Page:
What is Business Process Modelling and how can it help you?

Tuesday, Jan 12, 2021 - Posted by Monika GRUENWALD
Business Process Modelling

Have you ever spent days writing documentation that is just too long for anyone to read? A picture is worth a thousand words and that is exactly where business process modelling comes into play. Understanding your business and the operations it performs is very important. If you want to improve at this, then you might be interested in business process modelling.

Before I show you some examples and my experience with business process modelling, let’s start with a definition. Business process modelling is the analytical representation, or simply put, an illustration of an organization’s business processes. Modelling processes is a critical component for effective business process management. To easily understand this definition, let me give you an example of a very simple business process model for payment.

Brief example of BPM routine
Simple Business Process model

Given the example in above picture, for each box or task, you would create an implementation in Java - or any other programming language. Then you would assign that implementation to the appropriate task and handle the branching logic in the model itself.

During my work with business process modelling, I have realized that it is a perfect tool to use on the larger projects where business analysts and developers work together. Business analysts can use the modelling tools to draw the processes and developers can then implement all the tasks in their technology of choice and connect the implementation in the same tool. In addition to that, these models are easily understandable by all team members and stakeholders and are pretty much self-explanatory. Another benefit for me as a developer is that it simplifies the process of debugging since you can see exactly at which point on the diagram the process has failed. If you have multiple components and logs in your application, it is very simple to identify which application log to look at.

During my career, I have used two BPMN engines: Camunda and Flowable. I used Camunda BPMN on a huge project where we basically took all the customs tax laws and made an application out of it. And Camunda was really a perfect choice for this. Since business processes for tax are pretty complex it would be very messy to implement the whole business logic in Java. While using the BPMN engine, it was very convenient to separate application logic from the pure logic of decision making inside the process model. All BPMN engines allow you to monitor the process state in a pretty user interface, but Camunda also allows your viewing the errors coming directly from Java implementation. It also allows you to retry the failed process from the user interface. While Camunda uses a desktop application to draw the business processes, Flowable uses a web interface.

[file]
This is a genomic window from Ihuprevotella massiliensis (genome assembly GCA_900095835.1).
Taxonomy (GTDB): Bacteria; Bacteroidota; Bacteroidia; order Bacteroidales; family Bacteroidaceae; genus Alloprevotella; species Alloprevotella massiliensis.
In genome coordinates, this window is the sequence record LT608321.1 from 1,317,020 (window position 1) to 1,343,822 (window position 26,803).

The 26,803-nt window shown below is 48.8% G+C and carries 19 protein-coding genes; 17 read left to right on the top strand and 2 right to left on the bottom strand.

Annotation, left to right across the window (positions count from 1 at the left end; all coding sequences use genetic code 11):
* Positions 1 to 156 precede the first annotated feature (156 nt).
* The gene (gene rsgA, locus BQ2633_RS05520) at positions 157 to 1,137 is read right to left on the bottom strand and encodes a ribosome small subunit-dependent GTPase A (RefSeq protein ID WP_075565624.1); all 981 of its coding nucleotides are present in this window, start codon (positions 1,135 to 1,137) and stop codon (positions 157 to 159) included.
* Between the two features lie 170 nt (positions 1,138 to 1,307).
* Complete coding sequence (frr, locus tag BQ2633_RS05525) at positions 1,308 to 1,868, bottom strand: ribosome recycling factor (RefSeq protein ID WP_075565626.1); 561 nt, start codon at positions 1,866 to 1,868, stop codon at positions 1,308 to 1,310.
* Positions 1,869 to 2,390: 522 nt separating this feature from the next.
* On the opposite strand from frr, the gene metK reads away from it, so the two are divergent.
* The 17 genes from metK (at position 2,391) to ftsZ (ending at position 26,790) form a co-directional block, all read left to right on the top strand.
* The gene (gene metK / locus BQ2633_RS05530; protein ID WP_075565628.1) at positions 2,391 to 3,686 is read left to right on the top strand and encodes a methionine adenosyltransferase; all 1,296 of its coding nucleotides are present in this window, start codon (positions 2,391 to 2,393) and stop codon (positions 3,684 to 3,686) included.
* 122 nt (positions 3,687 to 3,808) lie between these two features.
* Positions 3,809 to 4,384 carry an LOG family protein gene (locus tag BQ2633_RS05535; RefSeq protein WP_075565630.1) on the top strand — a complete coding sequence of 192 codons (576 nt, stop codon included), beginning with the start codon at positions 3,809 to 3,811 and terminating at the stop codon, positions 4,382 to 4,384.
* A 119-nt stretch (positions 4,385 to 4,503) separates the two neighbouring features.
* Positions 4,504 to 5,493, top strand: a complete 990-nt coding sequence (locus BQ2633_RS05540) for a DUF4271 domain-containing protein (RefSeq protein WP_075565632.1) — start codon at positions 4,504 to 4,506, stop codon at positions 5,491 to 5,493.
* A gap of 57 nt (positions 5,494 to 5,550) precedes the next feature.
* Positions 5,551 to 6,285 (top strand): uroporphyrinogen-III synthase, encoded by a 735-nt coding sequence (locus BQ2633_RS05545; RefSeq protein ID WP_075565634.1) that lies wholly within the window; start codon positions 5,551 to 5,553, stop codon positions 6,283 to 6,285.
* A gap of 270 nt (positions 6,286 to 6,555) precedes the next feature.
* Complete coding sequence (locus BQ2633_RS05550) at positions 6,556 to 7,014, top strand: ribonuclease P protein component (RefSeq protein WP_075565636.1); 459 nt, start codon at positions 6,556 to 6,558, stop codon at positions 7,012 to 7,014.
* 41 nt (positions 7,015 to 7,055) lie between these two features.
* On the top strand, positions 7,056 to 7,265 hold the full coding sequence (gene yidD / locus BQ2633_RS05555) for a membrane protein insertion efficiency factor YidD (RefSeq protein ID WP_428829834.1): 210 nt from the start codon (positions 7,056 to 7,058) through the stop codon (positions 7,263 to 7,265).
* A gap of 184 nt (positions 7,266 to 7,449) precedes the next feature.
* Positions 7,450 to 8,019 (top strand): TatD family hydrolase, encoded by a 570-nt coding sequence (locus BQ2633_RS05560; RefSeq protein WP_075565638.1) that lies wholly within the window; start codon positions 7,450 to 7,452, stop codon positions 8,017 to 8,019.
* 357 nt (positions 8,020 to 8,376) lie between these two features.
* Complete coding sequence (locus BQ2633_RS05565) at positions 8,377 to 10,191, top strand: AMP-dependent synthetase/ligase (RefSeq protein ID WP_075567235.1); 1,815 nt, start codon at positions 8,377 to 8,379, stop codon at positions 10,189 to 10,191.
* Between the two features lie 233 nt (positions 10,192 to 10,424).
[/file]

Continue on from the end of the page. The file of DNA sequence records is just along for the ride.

Unfortunately, Flowable doesn’t allow you to view error messages and retry the execution directly from the user interface. I used Flowable on a project in the satellite domain and my experience with it was very similar to the experience I had with Camunda. I especially liked that Flowable modeller is a web application that allows you to redeploy models on a Tomcat server that is bundled within Flowable itself, so there is no need for any additional configuration. In general, my experience with BPMN engines has been great, but as with most technologies, there are some downsides to it.

From what I’ve seen on the projects, it usually takes multiple iterations to draw a diagram which actually allows for implementation. On the other hand, that is not such a bad thing since there is an improvement with each iteration. Another downside - and this one can be a deal-breaker - is that it’s costly to implement in the beginning. If you are lucky enough to have developers already experienced with BPMN engines, that’s great; otherwise, you will have to invest in their education and training which costs money and time. The only question remaining is whether all the benefits it brings are enough to compensate for its downsides, and in my opinion, they are.

Instead of just documenting processes and hoping that people read them, why not document and run the processes in the same system? There’s a benefit to simplifying your business processes, no matter how simple or complex they may be. There is a wide variety of BPMN engines on the market of which you can choose the one that suits your business needs the most – so why not utilize them?

For more information on how BPM works in practice, we'd also invite you to continue reading this article.